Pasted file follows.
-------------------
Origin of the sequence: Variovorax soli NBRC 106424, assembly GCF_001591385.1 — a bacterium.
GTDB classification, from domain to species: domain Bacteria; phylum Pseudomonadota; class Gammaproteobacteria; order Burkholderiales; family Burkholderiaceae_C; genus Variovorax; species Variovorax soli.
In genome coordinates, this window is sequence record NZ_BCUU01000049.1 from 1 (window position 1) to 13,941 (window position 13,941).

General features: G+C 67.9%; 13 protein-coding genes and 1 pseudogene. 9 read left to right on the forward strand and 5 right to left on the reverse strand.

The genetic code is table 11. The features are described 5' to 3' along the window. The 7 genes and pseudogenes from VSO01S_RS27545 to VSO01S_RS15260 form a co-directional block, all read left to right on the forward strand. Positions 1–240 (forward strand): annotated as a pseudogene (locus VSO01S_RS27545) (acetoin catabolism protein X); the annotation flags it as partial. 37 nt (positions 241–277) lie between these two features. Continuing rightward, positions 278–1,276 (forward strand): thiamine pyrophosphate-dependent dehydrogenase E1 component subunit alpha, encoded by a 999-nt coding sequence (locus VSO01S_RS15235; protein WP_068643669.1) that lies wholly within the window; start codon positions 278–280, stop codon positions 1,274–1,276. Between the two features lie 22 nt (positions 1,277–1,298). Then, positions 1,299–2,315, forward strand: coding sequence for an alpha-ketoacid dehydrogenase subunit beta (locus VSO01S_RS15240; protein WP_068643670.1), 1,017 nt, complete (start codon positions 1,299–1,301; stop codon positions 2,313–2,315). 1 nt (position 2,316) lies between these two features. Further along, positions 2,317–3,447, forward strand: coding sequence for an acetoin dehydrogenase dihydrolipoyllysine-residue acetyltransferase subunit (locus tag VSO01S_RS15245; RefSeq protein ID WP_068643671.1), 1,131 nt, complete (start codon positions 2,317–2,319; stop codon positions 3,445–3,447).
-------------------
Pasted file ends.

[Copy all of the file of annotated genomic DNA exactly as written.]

Origin of the sequence: Variovorax soli NBRC 106424, assembly GCF_001591385.1 — a bacterium.
GTDB classification, from domain to species: domain Bacteria; phylum Pseudomonadota; class Gammaproteobacteria; order Burkholderiales; family Burkholderiaceae_C; genus Variovorax; species Variovorax soli.
In genome coordinates, this window is sequence record NZ_BCUU01000049.1 from 1 (window position 1) to 13,941 (window position 13,941).

General features: G+C 67.9%; 13 protein-coding genes and 1 pseudogene. 9 read left to right on the forward strand and 5 right to left on the reverse strand.

The genetic code is table 11. The features are described 5' to 3' along the window. The 7 genes and pseudogenes from VSO01S_RS27545 to VSO01S_RS15260 form a co-directional block, all read left to right on the forward strand. Positions 1–240 (forward strand): annotated as a pseudogene (locus VSO01S_RS27545) (acetoin catabolism protein X); the annotation flags it as partial. 37 nt (positions 241–277) lie between these two features. Continuing rightward, positions 278–1,276 (forward strand): thiamine pyrophosphate-dependent dehydrogenase E1 component subunit alpha, encoded by a 999-nt coding sequence (locus VSO01S_RS15235; protein WP_068643669.1) that lies wholly within the window; start codon positions 278–280, stop codon positions 1,274–1,276. Between the two features lie 22 nt (positions 1,277–1,298). Then, positions 1,299–2,315, forward strand: coding sequence for an alpha-ketoacid dehydrogenase subunit beta (locus VSO01S_RS15240; protein WP_068643670.1), 1,017 nt, complete (start codon positions 1,299–1,301; stop codon positions 2,313–2,315). 1 nt (position 2,316) lies between these two features. Further along, positions 2,317–3,447, forward strand: coding sequence for an acetoin dehydrogenase dihydrolipoyllysine-residue acetyltransferase subunit (locus tag VSO01S_RS15245; RefSeq protein ID WP_068643671.1), 1,131 nt, complete (start codon positions 2,317–2,319; stop codon positions 3,445–3,447).